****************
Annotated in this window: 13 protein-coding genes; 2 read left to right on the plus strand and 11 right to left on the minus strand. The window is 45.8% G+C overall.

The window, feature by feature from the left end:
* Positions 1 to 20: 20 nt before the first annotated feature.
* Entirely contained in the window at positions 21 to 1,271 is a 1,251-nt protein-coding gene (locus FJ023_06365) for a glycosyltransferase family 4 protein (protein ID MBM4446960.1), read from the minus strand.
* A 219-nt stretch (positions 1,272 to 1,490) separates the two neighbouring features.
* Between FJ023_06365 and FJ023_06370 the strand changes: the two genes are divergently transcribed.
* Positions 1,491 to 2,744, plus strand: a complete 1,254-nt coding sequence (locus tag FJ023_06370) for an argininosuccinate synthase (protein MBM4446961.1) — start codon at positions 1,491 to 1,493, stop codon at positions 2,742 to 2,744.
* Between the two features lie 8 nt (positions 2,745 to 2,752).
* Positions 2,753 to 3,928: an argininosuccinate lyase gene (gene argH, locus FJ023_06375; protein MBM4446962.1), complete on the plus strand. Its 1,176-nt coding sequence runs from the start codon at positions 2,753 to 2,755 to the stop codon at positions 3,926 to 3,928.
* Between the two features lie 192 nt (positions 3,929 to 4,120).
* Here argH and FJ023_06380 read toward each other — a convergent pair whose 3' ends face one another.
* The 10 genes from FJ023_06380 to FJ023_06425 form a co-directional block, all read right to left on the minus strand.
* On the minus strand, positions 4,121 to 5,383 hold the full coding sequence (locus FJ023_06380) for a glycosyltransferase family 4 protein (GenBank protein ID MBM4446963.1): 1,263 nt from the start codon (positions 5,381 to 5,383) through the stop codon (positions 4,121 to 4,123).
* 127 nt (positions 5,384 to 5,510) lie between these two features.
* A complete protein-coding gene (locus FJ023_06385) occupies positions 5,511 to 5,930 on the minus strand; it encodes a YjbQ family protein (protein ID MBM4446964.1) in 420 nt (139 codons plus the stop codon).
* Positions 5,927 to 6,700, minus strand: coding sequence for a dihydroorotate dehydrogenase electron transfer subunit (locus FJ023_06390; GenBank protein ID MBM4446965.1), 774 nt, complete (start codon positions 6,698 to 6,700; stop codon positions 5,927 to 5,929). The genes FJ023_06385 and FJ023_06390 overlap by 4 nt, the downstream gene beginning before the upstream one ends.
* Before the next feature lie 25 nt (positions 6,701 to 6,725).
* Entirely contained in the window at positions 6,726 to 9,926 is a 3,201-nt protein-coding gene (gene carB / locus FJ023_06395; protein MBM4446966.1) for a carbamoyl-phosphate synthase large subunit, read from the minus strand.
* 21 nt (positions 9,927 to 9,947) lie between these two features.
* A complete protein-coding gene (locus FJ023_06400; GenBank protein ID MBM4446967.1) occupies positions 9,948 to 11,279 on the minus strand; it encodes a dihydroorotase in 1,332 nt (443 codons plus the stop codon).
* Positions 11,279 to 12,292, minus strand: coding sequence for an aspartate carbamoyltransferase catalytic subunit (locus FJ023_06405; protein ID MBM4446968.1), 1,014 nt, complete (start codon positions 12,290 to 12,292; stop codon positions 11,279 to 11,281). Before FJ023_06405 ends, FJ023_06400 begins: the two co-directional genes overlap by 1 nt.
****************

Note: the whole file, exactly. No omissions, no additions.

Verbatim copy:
Annotated in this window: 13 protein-coding genes; 2 read left to right on the plus strand and 11 right to left on the minus strand. The window is 45.8% G+C overall.

The window, feature by feature from the left end:
* Positions 1 to 20: 20 nt before the first annotated feature.
* Entirely contained in the window at positions 21 to 1,271 is a 1,251-nt protein-coding gene (locus FJ023_06365) for a glycosyltransferase family 4 protein (protein ID MBM4446960.1), read from the minus strand.
* A 219-nt stretch (positions 1,272 to 1,490) separates the two neighbouring features.
* Between FJ023_06365 and FJ023_06370 the strand changes: the two genes are divergently transcribed.
* Positions 1,491 to 2,744, plus strand: a complete 1,254-nt coding sequence (locus tag FJ023_06370) for an argininosuccinate synthase (protein MBM4446961.1) — start codon at positions 1,491 to 1,493, stop codon at positions 2,742 to 2,744.
* Between the two features lie 8 nt (positions 2,745 to 2,752).
* Positions 2,753 to 3,928: an argininosuccinate lyase gene (gene argH, locus FJ023_06375; protein MBM4446962.1), complete on the plus strand. Its 1,176-nt coding sequence runs from the start codon at positions 2,753 to 2,755 to the stop codon at positions 3,926 to 3,928.
* Between the two features lie 192 nt (positions 3,929 to 4,120).
* Here argH and FJ023_06380 read toward each other — a convergent pair whose 3' ends face one another.
* The 10 genes from FJ023_06380 to FJ023_06425 form a co-directional block, all read right to left on the minus strand.
* On the minus strand, positions 4,121 to 5,383 hold the full coding sequence (locus FJ023_06380) for a glycosyltransferase family 4 protein (GenBank protein ID MBM4446963.1): 1,263 nt from the start codon (positions 5,381 to 5,383) through the stop codon (positions 4,121 to 4,123).
* 127 nt (positions 5,384 to 5,510) lie between these two features.
* A complete protein-coding gene (locus FJ023_06385) occupies positions 5,511 to 5,930 on the minus strand; it encodes a YjbQ family protein (protein ID MBM4446964.1) in 420 nt (139 codons plus the stop codon).
* Positions 5,927 to 6,700, minus strand: coding sequence for a dihydroorotate dehydrogenase electron transfer subunit (locus FJ023_06390; GenBank protein ID MBM4446965.1), 774 nt, complete (start codon positions 6,698 to 6,700; stop codon positions 5,927 to 5,929). The genes FJ023_06385 and FJ023_06390 overlap by 4 nt, the downstream gene beginning before the upstream one ends.
* Before the next feature lie 25 nt (positions 6,701 to 6,725).
* Entirely contained in the window at positions 6,726 to 9,926 is a 3,201-nt protein-coding gene (gene carB / locus FJ023_06395; protein MBM4446966.1) for a carbamoyl-phosphate synthase large subunit, read from the minus strand.
* 21 nt (positions 9,927 to 9,947) lie between these two features.
* A complete protein-coding gene (locus FJ023_06400; GenBank protein ID MBM4446967.1) occupies positions 9,948 to 11,279 on the minus strand; it encodes a dihydroorotase in 1,332 nt (443 codons plus the stop codon).
* Positions 11,279 to 12,292, minus strand: coding sequence for an aspartate carbamoyltransferase catalytic subunit (locus FJ023_06405; protein ID MBM4446968.1), 1,014 nt, complete (start codon positions 12,290 to 12,292; stop codon positions 11,279 to 11,281). Before FJ023_06405 ends, FJ023_06400 begins: the two co-directional genes overlap by 1 nt.